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The City of Brotherly Love has the largest amount of public art in the United States.

Bob Krist

Philadelphia feels like New York without the frenzy, without the high price tags, without the headache of getting there.

On a recent weekend getaway, we stepped onto a plane in Toronto and arrived in Philly in an hour and 25 minutes (it's an hour and 40 minutes from Montreal, four hours from Calgary). Since it is just 13 kilometres from Philadelphia International Airport to the centre of the city, we could still make the most of Friday night.

Which we did. After tossing our bags in the Rittenhouse Hotel, we walked to the Philadelphia Museum of Art. (It's impossible to get lost here. Thanks to city founder William Penn, the city is laid out in a grid, with east-west streets named after trees and the north-south streets numbered.)

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On Friday nights, the museum holds Art After Five, so while we toured the famous Renoirs and Monets, we listened to a live jazz trio, sipped a glass of wine and nibbled hors d'oeuvre. During a late dinner at the Water Works restaurant, we enjoyed moonlit views of the stately late-19th-century buildings of Boathouse Row on the east bank of the Schuykill River.

On the walk back to our hotel, we stopped at the Swann Memorial Fountain and passed several of Philadelphia's public art pieces. Philadelphia has more than 2,800 murals and the largest amount of public art of any city in the United States. Robert Indiana's iconic Love statue has become a symbol of the "City of Brotherly Love" and Claes Oldenburg's Paint Torch is a public signpost for Philly's art scene.

A friend had told us not to miss the massive mural in the Curtis Center building. Luckily, the doors were still open so we stepped into the deserted foyer to soak in Dream Garden – 100,000 pieces of hand-blown glass that were installed in 1916 by by Louis Comfort Tiffany, who based the design on a painting by Philadelphia-born Maxfield Parrish.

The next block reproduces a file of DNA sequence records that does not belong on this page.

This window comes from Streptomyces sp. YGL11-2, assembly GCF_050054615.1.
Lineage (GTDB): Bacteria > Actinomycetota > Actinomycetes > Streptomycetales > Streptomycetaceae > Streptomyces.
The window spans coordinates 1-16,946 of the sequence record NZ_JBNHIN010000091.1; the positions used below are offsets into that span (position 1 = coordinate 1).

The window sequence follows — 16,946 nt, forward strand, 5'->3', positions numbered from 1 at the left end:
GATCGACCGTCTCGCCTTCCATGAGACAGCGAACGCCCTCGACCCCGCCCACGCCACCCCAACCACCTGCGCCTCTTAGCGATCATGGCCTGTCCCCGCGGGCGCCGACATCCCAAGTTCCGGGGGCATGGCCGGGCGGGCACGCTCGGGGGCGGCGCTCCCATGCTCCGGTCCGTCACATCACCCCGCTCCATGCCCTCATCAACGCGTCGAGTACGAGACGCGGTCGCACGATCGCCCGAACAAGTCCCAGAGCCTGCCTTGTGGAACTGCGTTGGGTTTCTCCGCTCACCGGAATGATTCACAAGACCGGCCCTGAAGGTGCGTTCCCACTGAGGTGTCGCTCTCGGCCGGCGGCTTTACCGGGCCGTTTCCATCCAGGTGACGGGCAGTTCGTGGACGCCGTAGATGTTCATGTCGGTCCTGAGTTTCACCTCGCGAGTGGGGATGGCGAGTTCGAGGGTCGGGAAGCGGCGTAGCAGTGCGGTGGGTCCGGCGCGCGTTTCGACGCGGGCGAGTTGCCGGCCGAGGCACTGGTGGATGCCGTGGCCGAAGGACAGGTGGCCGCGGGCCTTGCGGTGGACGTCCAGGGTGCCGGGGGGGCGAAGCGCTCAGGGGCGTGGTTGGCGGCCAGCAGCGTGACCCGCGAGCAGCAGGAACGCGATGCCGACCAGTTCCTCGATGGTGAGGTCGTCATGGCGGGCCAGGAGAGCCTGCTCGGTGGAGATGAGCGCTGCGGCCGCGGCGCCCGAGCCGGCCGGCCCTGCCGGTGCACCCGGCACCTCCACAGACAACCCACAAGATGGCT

We were almost back to our hotel on Rittenhouse Square when we found Parc, a French bistro with sidewalk tables, and couldn't resist stopping for a kir royale and some people-watching before turning in.

After breakfast at the hotel, we knew we had to see the Reading Terminal Market. We had read about TV chef Anthony Bourdain's visit for his new food show, and his Facebook posts raved about the fresh-food markets in Philadelphia. His advice was spot on. After wandering around the 80-plus vendors selling local cheeses, baked goods, spices, flowers and much more, my husband and I shared a hoagie, some soft pretzels and water-ice, a Philly specialty that is like sherbet, but tastier.

Art critics have been raving about the Barnes Foundation, which opened in May on Museum Mile, so we made sure to book our tickets before we arrived. The new Barnes is spectacular. There are more Impressionist, post-Impressionist and modern paintings here than in any other museum in the world. I could have spent a week there and I will certainly go back.

Another museum I was keen to see was the Mutter. This medical museum has been on my must-see list since I read Lori Lansens's novel The Girls (a fictional autobiography written by conjoined twins). The Mutter was an eccentric balance to the Barnes, but the collection of medical oddities, such as the skeletons of the original Siamese twins, a skull with a unicorn-like horn and a giant colon, was fascinating. Wait until you see the gift shop.

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That night, we picked up a bottle of good wine and enjoyed it over dinner at Marigold Kitchen, one of the small BYOBs that are popular here.

We had Sunday brunch at Garces Trading Company on Locust Street, but we could not leave the city without absorbing some history at the Liberty Bell and Independence Hall, where the Declaration of Independence was signed.

Our time in Philadelphia was almost over, but there was one thing we had to do: eat a Philly cheesesteak. Two places, just across from each other, claim to make the best. On our way to the airport, we had our taxi stop at both . I liked the sandwich from Pat's King of Steaks on East Passyunk Avenue, but Geno's Steaks on 9th Street came a close second. Difficult to eat, probably bad for you, but additive and delicious: They were a messy end to a delightful weekend.

If you go

Where to stay

The Rittenhouse Hotel: A small, historic luxury boutique hotel on Rittenhouse Square. Deluxe rooms start at $599 (U.S.).

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210 West Rittenhouse Square, 215-546-9000;

What to do

Barnes Foundation: Tickets are timed, but sales have been brisk so be sure to book ahead. 2025 Benjamin Franklin Parkway;

Where to eat

Parc: Try the steak frites or the salade Lyonnaise. This little bistro has a Left Bank feel.

227 S. 18th St.; 215-545-2262;

Marigold Kitchen: Head here for adventurous food, like duck egg carbonara and basil crème brûlée. 501 S. 45th St., 215-222-3699;

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